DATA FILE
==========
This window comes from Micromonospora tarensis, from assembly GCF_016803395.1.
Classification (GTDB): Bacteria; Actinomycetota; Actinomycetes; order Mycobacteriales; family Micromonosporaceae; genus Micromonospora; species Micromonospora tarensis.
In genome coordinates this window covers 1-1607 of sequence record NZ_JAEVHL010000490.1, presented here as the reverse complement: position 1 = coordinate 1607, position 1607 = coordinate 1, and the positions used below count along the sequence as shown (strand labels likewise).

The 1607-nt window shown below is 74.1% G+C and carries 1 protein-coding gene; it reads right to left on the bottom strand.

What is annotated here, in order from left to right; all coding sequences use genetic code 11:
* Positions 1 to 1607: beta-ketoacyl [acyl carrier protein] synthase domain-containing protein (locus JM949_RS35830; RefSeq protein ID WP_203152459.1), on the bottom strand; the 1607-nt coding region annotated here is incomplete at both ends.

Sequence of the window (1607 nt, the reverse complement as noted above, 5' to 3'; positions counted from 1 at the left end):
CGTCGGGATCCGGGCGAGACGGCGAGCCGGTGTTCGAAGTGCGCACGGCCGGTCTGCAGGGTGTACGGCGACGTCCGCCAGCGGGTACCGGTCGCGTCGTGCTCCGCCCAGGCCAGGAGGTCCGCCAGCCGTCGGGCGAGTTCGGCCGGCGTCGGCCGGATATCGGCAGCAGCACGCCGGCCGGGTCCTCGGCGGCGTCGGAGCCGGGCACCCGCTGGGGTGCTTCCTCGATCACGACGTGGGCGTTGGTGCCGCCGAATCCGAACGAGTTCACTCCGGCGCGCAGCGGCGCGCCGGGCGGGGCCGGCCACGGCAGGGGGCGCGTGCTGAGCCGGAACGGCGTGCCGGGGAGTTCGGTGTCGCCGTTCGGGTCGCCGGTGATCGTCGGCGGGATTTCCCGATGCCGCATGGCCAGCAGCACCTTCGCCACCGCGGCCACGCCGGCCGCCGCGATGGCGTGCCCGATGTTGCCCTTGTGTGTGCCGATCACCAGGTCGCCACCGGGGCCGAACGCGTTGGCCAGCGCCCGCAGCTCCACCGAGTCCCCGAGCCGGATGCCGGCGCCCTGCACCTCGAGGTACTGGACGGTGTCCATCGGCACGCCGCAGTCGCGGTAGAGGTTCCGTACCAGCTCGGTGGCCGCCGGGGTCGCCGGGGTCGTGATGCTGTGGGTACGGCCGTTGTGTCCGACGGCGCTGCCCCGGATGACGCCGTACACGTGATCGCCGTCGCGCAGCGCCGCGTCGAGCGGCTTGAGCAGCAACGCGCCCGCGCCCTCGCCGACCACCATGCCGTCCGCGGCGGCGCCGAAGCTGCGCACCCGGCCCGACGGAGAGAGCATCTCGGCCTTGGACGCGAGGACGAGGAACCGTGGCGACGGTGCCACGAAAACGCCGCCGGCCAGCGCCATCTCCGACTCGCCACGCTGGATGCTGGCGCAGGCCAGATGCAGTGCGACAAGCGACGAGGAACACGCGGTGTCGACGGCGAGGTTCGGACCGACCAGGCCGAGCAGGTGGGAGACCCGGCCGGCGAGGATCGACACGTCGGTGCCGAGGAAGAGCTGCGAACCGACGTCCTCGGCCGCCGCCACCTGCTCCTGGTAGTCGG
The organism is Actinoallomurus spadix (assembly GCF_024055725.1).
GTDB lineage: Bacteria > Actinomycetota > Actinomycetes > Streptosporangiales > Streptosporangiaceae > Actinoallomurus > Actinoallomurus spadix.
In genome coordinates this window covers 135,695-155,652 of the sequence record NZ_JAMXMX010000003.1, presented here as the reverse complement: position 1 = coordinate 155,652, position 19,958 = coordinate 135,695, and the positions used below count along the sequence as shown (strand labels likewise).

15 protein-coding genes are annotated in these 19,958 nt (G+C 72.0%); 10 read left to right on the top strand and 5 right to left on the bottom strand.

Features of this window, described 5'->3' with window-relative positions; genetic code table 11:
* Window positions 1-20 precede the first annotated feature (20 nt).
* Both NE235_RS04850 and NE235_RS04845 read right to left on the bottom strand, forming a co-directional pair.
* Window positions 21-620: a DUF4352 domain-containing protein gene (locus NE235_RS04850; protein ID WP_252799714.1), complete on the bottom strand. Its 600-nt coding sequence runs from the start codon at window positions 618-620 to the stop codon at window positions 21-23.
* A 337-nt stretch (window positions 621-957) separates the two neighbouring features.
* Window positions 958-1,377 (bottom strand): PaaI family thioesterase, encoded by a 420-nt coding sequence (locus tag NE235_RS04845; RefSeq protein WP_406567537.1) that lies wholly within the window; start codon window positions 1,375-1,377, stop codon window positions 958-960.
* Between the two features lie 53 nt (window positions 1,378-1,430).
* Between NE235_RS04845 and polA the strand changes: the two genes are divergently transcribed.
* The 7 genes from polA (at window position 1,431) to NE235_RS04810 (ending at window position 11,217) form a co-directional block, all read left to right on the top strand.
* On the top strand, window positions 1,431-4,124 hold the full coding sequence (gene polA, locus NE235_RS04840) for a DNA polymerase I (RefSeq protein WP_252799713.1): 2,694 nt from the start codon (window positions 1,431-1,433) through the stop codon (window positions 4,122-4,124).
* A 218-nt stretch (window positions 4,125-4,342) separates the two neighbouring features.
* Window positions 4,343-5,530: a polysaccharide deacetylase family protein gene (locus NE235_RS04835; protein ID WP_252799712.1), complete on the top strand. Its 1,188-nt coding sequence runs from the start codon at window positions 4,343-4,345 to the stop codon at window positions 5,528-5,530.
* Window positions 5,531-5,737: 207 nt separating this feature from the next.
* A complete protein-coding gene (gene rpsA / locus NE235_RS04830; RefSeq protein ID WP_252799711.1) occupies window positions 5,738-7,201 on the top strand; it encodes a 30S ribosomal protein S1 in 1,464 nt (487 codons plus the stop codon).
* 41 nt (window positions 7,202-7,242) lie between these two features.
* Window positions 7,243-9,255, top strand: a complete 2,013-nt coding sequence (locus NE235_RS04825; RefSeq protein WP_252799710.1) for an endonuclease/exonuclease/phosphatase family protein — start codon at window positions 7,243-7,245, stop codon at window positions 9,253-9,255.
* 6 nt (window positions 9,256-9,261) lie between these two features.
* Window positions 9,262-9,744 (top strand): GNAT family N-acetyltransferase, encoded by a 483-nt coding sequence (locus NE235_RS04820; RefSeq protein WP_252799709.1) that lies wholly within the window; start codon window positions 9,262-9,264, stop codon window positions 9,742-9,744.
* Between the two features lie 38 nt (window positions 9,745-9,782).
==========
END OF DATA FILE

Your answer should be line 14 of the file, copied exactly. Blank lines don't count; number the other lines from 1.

* Window positions 1-20 precede the first annotated feature (20 nt).